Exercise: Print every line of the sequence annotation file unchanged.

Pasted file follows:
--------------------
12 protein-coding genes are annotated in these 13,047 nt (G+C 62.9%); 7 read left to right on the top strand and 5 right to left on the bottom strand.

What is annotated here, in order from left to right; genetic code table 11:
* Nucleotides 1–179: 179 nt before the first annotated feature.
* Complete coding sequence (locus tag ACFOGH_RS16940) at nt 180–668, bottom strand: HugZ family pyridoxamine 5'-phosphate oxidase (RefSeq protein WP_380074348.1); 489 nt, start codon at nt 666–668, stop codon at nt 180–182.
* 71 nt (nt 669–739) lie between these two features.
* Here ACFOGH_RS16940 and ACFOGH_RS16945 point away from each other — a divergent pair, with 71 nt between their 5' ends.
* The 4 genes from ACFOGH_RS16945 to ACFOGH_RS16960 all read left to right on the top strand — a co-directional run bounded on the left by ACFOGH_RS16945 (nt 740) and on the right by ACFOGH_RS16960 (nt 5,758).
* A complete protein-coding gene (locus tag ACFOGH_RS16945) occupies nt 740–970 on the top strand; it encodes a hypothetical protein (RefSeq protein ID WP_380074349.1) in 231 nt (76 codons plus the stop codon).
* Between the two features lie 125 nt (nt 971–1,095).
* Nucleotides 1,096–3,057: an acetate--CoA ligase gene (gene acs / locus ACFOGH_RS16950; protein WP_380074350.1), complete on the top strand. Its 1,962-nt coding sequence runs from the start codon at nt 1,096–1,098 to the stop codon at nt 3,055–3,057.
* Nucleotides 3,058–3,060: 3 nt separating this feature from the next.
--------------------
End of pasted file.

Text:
12 protein-coding genes are annotated in these 13,047 nt (G+C 62.9%); 7 read left to right on the top strand and 5 right to left on the bottom strand.

What is annotated here, in order from left to right; genetic code table 11:
* Nucleotides 1–179: 179 nt before the first annotated feature.
* Complete coding sequence (locus tag ACFOGH_RS16940) at nt 180–668, bottom strand: HugZ family pyridoxamine 5'-phosphate oxidase (RefSeq protein WP_380074348.1); 489 nt, start codon at nt 666–668, stop codon at nt 180–182.
* 71 nt (nt 669–739) lie between these two features.
* Here ACFOGH_RS16940 and ACFOGH_RS16945 point away from each other — a divergent pair, with 71 nt between their 5' ends.
* The 4 genes from ACFOGH_RS16945 to ACFOGH_RS16960 all read left to right on the top strand — a co-directional run bounded on the left by ACFOGH_RS16945 (nt 740) and on the right by ACFOGH_RS16960 (nt 5,758).
* A complete protein-coding gene (locus tag ACFOGH_RS16945) occupies nt 740–970 on the top strand; it encodes a hypothetical protein (RefSeq protein ID WP_380074349.1) in 231 nt (76 codons plus the stop codon).
* Between the two features lie 125 nt (nt 971–1,095).
* Nucleotides 1,096–3,057: an acetate--CoA ligase gene (gene acs / locus ACFOGH_RS16950; protein WP_380074350.1), complete on the top strand. Its 1,962-nt coding sequence runs from the start codon at nt 1,096–1,098 to the stop codon at nt 3,055–3,057.
* Nucleotides 3,058–3,060: 3 nt separating this feature from the next.